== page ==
Online Consumer Behavior Trends in 2014
Consumer behavior isn't a fixed thing. It constantly changes, particularly in the fast-moving world of online retail, and marketing strategies have to change to keep pace.
In 2014, there are three major trends of buyer behavior across search, social, email and the wider web and they all revolve around consumer empowerment. Consumers are typically becoming better informed, they increasingly know how to opt out of marketing communications and they have higher expectations.
Consumers Are Better Informed
Consumers are better informed about the products, services and businesses they use than ever before. They can access detailed specs, pricing and reviews about goods and services 24/7 and, thanks to the rise of the smartphone, they can do so from anywhere. A Motorola survey found that nearly half of younger shoppers felt that their smartphones and other mobile devices provided them with more useful product information than salespeople and store associates. Forty-six percent of Generation Y shoppers (those aged 18 to 34) and 38 percent of Generation X shoppers (aged 35 to 49) reported that accessing data via their mobile devices was more useful than engaging in conversation with in-store staff.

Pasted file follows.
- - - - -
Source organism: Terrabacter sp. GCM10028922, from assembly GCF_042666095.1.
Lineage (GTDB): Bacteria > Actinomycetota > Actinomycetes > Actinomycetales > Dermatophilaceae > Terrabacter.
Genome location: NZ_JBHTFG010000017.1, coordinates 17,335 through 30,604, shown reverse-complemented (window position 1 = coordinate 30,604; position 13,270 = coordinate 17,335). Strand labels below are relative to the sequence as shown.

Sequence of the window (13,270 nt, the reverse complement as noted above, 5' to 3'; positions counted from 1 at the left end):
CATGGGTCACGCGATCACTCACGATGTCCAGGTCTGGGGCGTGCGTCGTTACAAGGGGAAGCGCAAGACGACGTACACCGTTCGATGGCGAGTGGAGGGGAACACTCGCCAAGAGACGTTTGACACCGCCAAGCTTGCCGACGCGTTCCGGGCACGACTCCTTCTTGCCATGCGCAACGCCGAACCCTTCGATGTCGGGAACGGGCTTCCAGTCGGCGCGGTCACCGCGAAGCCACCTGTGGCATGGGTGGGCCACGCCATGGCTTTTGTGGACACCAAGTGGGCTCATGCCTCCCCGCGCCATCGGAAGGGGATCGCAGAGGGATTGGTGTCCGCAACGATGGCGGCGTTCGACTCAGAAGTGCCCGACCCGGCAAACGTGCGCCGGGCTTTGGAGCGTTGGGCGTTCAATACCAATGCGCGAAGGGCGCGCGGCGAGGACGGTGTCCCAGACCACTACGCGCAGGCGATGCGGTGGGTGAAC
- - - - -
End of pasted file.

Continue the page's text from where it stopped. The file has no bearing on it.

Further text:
In addition to checking product specs on the go, consumers are also researching from the comfort of their own homes. A survey by Nielsen found that 61 percent of shoppers used the internet to research their grocery shopping, including reading reviews and comparing prices. Online grocery shopping is on the rise, but many consumers prefer to inform themselves by researching online then buying the products in person.
Online word-of-mouth via social media, user reviews and personal recommendations is also very important. According to a recent Global Trust in Advertising Report, 92 percent of global consumers said they trusted earned media such as personal recommendations above any other form of advertising. Online consumer reviews were the second most trusted source of brand information, with 70 percent trusting this information.